• is 20 Meters high
  • has 600.000 leaves
  • it produces 12kg of sugar per day
  • takes in the CO2 Emission of 3 houses
  • evaporates 400l of water
  • and produces oxygen for ten people

Always think of a tree as somebody that makes it possible for you to breathe!


Sächsische Schweiz


The Age Of Trees

Normally they are cut down early for their wood, but trees are able to live much longer. Spruces can live up to 300 years, Beeches 250, Pines 500  and oaks up to incredible 1000 years which makes them one of the oldest living organisms on earth. Go to the article If Old Trees Could Tell Their Stories to read about the moving story of an only 400 years not-so-old oak.



The Soil Is Alive

In a hand full of forest soil are more creatures than human beings on earth. They are the binmen oft he forest and transform dead organic material to humus which becomes new soil to feed new plants who create everything humans need to survive.


The Communication Of Trees

When trees are attacked, for example by a parasite, they produce fragrances to defend themselves. But not only the attacked tree, even the surrounding trees do it. Those fragrances are very different from each other and represent the vocabulary of the trees. Worldwide there are already more than 2000 “words” discovered trees exchange with each other.

Langer See Große Krampe

There is an Antibiotic Atmosphere in The Forest

In a classic needle Forest you’ll find a lot of antibiotic fragrances which makes the air nearly germ free. And even if we as humans don’t notice them, it could be, that we react on the communication of trees.


Shin rin Yoku – Bathing In The Forest

Is a form of therapy against stress and depression in Japan. Our immun system is stimulated by the forest and the effect last up to one week from our last forest walk. Blood pressure normalizes. Forest air has a different electric charge from city air and the oxygen concentration is much higher through photosynthesis. Both is good for human health.

Grumsin Unesco Naturerbe Schorfheide


1000 Liters Of Water

Together with other nutritive substances the tree transports water from the roots to the leaves on the top trough capillary action. When it rains a tree can store up to 1000 liters of water.



Crown Shyness

There is a phenomenon called Crown Shyness which means trees don’t touch each other and only grow their branches to the point that they can move in the wind.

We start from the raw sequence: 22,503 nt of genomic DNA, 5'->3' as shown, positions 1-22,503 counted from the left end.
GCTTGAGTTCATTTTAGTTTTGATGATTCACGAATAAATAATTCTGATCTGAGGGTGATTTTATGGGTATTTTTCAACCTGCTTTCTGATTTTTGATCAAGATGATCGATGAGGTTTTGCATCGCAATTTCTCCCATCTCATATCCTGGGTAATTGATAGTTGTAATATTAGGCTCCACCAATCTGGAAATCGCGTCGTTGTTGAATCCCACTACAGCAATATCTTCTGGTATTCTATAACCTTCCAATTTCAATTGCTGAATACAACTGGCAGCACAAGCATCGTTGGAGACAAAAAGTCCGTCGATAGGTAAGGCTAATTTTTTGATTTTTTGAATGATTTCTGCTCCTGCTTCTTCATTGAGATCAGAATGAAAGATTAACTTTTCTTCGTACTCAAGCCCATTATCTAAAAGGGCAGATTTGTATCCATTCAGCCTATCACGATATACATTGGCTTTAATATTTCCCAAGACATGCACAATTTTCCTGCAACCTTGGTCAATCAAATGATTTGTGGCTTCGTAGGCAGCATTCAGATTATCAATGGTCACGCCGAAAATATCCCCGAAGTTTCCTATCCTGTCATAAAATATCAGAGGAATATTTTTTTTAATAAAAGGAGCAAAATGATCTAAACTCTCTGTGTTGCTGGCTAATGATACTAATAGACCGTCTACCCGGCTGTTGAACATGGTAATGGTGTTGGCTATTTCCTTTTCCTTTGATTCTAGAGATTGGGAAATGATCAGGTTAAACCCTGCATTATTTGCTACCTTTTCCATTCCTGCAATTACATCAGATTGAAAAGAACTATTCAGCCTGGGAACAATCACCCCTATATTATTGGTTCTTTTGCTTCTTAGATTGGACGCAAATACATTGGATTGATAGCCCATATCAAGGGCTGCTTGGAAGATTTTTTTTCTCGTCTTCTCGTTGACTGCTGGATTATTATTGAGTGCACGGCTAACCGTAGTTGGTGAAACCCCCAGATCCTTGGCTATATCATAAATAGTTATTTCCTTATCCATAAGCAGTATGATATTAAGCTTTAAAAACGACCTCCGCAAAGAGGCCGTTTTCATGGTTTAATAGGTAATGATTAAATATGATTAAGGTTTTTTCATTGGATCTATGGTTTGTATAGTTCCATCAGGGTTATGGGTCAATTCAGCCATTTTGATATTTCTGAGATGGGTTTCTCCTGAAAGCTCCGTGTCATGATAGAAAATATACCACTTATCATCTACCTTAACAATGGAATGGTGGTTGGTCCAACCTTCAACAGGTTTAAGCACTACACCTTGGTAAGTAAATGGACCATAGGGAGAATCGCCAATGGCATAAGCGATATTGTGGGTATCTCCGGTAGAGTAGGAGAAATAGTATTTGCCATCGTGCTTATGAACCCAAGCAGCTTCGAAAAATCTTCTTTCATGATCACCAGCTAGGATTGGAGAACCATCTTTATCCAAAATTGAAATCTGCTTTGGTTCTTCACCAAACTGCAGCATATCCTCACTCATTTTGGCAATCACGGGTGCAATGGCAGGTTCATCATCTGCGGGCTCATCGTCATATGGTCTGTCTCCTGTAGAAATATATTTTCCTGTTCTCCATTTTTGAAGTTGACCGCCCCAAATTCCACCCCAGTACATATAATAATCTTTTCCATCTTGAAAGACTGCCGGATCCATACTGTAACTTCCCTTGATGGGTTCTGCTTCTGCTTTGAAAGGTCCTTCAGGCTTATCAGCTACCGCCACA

Treptower park


Planting trees means thinking of the survival of mankind

After every war or traumatic event people planted trees. The reforestation represented as a sign of hope, a vision that there will be a future even after the own life has ended. Because a tree won’t grow during your lifetime. I wish todays politicians would be as farsighted as those rangers of the past.

SpitzmühleRauener berge Bad SaarowSächsische SchweizSächsische Schweiz




Foto 16.08.17My cousin and her family in Africa


Eiche Oak Tree Stories of old trees grunewald

If Old Trees Could Tell Their Story


Yesterday I crossed a more than 400 year old oak tree in Berlins biggest city forest , the Grunewald. She stands near to Großes Fenster a small beach with a great view approximately 1 km north of the land bridge to Schwanenwerder.

Passing older trees, did you ever think of what this creatures have already seen in their lives?


What is this trees history?

  • At first – like every existing tree today – she was lucky because she was the one who survived the competition with thousands of other oak tree seedlings and the appetite of animals.
  • In the beginning of the 17th century she was born right into the Thirty Year’s War where half of the early Berliners where killed and the city has been nearly destroyed.
  • This was a time where the tuberculosis killed millions of people, where the inquisition and the persecution of witches took place, where Shakespeare wrote Macbeth and where Copernicus’ claim, that earth revolves around the sun, was reinforced by Galileo, a discovery that pretty much rocked world’s history.
  • The oak saw Napoleons entrance to Berlin and the beginning of the industrialization.
  • A lot of trees where cut down in this time but the Berliners started to realize the value and the beauty oft he forest. They protestet and the Grunewald became a protectet area from there on. Today it is the biggest city forest in Germany.
  • During the second world war the oak stood in the middle of a battlefield between russian and german soldiers.
  • After WW2 she was a part of West Berlin, while her colleagues on the other shore of the Havel and only some kilometers more, where suddenly part of another country. In 1989 the wall came down and they where fellows again.


Today the oak still stands there. Peaceful and dignified in the garden of the German Water Lifesavers Society (DLRG).

Go and listen to the stories she has to tell.